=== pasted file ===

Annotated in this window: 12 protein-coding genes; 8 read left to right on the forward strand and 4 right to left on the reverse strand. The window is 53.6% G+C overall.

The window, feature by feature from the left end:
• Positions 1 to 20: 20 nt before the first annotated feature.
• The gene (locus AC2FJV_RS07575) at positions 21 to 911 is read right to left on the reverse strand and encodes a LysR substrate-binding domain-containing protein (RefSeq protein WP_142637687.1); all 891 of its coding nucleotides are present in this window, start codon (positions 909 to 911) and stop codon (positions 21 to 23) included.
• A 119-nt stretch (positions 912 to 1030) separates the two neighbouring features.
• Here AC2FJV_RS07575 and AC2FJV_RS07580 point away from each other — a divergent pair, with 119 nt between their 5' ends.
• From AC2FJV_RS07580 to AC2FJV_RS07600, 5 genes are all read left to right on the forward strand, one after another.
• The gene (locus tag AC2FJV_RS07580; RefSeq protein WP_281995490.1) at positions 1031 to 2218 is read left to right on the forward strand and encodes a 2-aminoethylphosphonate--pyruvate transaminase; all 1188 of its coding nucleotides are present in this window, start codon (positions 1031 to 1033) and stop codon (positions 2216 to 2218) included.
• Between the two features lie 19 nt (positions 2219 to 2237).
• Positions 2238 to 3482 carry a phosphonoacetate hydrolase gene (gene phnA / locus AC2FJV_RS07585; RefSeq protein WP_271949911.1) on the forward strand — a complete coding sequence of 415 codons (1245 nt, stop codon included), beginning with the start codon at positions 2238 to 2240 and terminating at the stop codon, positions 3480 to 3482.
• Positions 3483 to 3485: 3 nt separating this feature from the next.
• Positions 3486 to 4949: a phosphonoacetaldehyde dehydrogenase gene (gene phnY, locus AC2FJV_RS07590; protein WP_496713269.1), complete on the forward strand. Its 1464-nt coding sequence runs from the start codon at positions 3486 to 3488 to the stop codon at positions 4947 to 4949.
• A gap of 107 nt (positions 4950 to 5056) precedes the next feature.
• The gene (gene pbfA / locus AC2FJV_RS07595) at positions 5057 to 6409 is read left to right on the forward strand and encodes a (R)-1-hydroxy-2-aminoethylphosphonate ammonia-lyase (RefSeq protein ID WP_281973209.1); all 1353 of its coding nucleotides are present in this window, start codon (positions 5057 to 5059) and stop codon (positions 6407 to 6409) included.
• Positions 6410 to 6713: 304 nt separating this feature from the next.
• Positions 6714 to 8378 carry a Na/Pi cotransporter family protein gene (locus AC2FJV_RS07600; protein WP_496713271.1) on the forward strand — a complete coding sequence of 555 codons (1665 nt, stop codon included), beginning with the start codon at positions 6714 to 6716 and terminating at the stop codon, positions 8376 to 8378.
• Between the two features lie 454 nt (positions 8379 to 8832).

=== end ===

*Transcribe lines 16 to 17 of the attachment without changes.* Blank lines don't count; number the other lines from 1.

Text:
• Positions 6714 to 8378 carry a Na/Pi cotransporter family protein gene (locus AC2FJV_RS07600; protein WP_496713271.1) on the forward strand — a complete coding sequence of 555 codons (1665 nt, stop codon included), beginning with the start codon at positions 6714 to 6716 and terminating at the stop codon, positions 8376 to 8378.
• Between the two features lie 454 nt (positions 8379 to 8832).